But enough about my fandom for it, here’s what you can expect to find out in my eBook ‘Your Guide to NDI’.
What Is NewTek NDI?
Think of NDI as the ability to send audio and video signals from SDI or HDMI over ethernet or wirelessly across your network. Not only this but also the ability to transmit tally information, PTZ NDI camera controls, alpha channel and metadata all in one signal.
In this first chapter you’ll discover what NDI is, where it came from and what you can use it for.
What Do You Need To Be Able To Utilise NDI?
NDI is fairly simple to set up and you could be up and running in minutes but there are some fundamental basics that are required for this technology to work in your existing production/workflow.
These include network, hardware and software components that need to be factored in. I’ll cover all the bases you need to get your production off to the right start. That includes producing NDI content in 4K over your local network connection.
Getting Started With NDI – NewTek NDI Tools
Once you have your basic components in place there is a software package from the makers of NDI themselves, NewTek, that every digital production professional needs to install, the NDI Tools package.
In this chapter I break down each application further to explain what it is and how it could be used in your production. There are some powerful free applications in this package so don’t miss out on these tools!
Recording NDI Inputs and Outputs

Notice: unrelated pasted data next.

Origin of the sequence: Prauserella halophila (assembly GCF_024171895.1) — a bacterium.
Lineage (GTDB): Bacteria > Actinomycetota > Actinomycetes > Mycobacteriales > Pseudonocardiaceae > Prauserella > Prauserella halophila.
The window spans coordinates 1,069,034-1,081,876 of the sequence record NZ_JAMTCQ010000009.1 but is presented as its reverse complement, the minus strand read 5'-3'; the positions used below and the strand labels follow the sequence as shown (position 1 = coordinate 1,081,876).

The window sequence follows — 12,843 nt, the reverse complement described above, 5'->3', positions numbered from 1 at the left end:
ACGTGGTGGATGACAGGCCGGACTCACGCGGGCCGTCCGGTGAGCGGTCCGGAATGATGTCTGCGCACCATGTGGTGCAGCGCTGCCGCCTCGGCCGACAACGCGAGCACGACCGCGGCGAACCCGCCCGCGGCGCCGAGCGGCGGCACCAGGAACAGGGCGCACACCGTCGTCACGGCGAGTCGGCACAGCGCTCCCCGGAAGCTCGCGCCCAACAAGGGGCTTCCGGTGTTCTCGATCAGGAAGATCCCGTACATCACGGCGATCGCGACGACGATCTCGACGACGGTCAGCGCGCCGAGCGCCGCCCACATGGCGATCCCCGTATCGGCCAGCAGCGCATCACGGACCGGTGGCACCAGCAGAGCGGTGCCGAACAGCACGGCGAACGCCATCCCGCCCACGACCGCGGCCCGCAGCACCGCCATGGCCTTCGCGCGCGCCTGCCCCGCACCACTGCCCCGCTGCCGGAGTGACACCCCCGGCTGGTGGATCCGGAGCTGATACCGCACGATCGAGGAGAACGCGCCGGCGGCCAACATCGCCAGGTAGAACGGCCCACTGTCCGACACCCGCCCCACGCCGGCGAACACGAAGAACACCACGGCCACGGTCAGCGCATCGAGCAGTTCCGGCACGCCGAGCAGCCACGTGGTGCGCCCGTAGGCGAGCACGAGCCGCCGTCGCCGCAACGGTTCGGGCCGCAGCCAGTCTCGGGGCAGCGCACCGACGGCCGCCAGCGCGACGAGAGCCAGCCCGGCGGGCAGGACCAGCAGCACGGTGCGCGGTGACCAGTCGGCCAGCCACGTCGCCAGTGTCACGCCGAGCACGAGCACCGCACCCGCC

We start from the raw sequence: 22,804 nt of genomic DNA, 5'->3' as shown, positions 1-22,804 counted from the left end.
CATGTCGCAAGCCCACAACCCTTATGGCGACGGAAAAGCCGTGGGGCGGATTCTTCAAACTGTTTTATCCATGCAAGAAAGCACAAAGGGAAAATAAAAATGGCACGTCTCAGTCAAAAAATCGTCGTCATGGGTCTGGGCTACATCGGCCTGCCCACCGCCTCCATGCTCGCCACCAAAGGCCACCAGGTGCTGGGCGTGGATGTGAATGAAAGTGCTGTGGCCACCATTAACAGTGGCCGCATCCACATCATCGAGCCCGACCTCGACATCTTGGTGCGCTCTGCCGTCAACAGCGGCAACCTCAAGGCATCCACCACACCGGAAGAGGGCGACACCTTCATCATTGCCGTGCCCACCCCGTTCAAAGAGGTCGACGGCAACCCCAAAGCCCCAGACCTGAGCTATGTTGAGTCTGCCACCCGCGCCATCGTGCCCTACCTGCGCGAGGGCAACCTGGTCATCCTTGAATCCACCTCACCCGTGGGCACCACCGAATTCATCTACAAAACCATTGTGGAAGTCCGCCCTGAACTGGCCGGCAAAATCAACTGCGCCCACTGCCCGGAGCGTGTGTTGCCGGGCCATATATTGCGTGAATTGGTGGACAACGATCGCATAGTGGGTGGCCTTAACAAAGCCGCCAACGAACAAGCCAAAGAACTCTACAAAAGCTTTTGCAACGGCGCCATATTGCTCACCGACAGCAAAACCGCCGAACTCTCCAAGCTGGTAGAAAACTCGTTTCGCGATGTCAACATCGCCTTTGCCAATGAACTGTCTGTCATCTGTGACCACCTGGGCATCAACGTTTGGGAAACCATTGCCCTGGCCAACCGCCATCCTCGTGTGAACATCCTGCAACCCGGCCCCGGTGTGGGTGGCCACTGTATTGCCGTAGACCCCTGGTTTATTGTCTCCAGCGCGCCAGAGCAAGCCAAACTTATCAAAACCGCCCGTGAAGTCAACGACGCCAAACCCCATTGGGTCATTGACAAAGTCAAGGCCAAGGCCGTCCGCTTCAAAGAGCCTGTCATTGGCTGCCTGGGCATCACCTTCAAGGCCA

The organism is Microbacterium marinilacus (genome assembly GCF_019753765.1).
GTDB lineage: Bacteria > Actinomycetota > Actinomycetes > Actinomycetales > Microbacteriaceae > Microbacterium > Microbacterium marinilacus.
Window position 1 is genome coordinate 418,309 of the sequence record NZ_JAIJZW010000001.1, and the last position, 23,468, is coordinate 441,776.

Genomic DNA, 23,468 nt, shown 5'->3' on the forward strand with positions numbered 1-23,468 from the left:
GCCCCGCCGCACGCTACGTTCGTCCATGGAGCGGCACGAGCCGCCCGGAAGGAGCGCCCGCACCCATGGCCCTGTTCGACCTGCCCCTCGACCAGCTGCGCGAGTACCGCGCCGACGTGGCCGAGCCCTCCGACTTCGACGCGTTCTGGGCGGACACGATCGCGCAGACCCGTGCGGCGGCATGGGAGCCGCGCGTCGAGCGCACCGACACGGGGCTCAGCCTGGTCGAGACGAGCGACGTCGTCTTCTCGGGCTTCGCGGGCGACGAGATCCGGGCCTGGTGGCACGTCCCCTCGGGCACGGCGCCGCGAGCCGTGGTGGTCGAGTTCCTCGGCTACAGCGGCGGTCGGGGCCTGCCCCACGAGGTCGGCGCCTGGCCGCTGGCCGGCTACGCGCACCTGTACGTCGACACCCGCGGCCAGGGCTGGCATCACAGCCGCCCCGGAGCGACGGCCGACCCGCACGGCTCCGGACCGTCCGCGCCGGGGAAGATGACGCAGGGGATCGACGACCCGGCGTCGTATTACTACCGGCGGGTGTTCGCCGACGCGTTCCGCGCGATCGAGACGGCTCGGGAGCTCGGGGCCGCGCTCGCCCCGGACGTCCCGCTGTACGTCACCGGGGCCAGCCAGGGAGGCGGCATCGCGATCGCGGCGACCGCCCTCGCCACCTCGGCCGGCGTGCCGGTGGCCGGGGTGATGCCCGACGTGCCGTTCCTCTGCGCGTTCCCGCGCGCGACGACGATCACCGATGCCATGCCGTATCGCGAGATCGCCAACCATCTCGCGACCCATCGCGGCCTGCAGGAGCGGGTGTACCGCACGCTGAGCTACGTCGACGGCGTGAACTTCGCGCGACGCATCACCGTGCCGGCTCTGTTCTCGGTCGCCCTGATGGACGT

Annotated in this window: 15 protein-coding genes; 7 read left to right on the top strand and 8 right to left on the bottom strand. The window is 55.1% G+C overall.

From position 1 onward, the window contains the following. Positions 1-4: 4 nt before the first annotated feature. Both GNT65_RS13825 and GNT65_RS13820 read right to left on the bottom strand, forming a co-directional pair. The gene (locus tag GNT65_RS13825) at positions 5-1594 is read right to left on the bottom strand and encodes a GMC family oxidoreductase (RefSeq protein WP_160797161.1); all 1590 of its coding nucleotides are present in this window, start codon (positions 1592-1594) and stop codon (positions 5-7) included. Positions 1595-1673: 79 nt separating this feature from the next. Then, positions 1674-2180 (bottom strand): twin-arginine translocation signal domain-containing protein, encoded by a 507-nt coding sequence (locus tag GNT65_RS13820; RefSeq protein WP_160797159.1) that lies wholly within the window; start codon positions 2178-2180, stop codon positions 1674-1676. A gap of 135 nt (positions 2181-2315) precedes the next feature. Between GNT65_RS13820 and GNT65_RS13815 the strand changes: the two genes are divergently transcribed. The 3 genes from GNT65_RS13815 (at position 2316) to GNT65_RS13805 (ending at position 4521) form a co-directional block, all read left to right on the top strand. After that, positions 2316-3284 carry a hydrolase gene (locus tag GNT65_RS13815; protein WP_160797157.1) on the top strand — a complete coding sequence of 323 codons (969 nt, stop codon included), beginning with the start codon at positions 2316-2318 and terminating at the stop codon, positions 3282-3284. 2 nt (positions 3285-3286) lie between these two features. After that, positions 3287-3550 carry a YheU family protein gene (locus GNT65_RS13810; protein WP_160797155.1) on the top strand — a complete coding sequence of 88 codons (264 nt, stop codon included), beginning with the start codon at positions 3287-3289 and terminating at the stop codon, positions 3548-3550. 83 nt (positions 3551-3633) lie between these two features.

Every production, whether it’s streaming to YouTube or broadcasting to a TV network, needs the ability to record its inputs and output separately from one another. NDI has a few different options available to it and depending on your operating system of choice, this changes the mode of recording available to you.
Through this chapter you’ll find out what resources are necessary to record your inputs and outputs and how to do it.
NDI OBS Studio Integration
I’ve covered this topic in a couple of NDI related posts but the NDI OBS combination is a very popular one for streamers or digital video professionals with smaller production budgets.
The NDI OBS integration is quite a simple process and it allows OBS users to add far more inputs to their set up than they previously could without capture cards and using precious computer resources. However, there are a few tips that I need to share with you to have the flawless NDI OBS set up you desire.
NDI for Adobe Creative Cloud
NewTek NDI and Adobe are a TV studio’s match made in heaven. No longer are the days of waiting for a VT package to export and upload for the gallery/media director to input into the switcher.
With NDI for Adobe Creative Cloud you can send live outputs of your Premiere Pro or After Effects timelines straight to an input on your media switcher.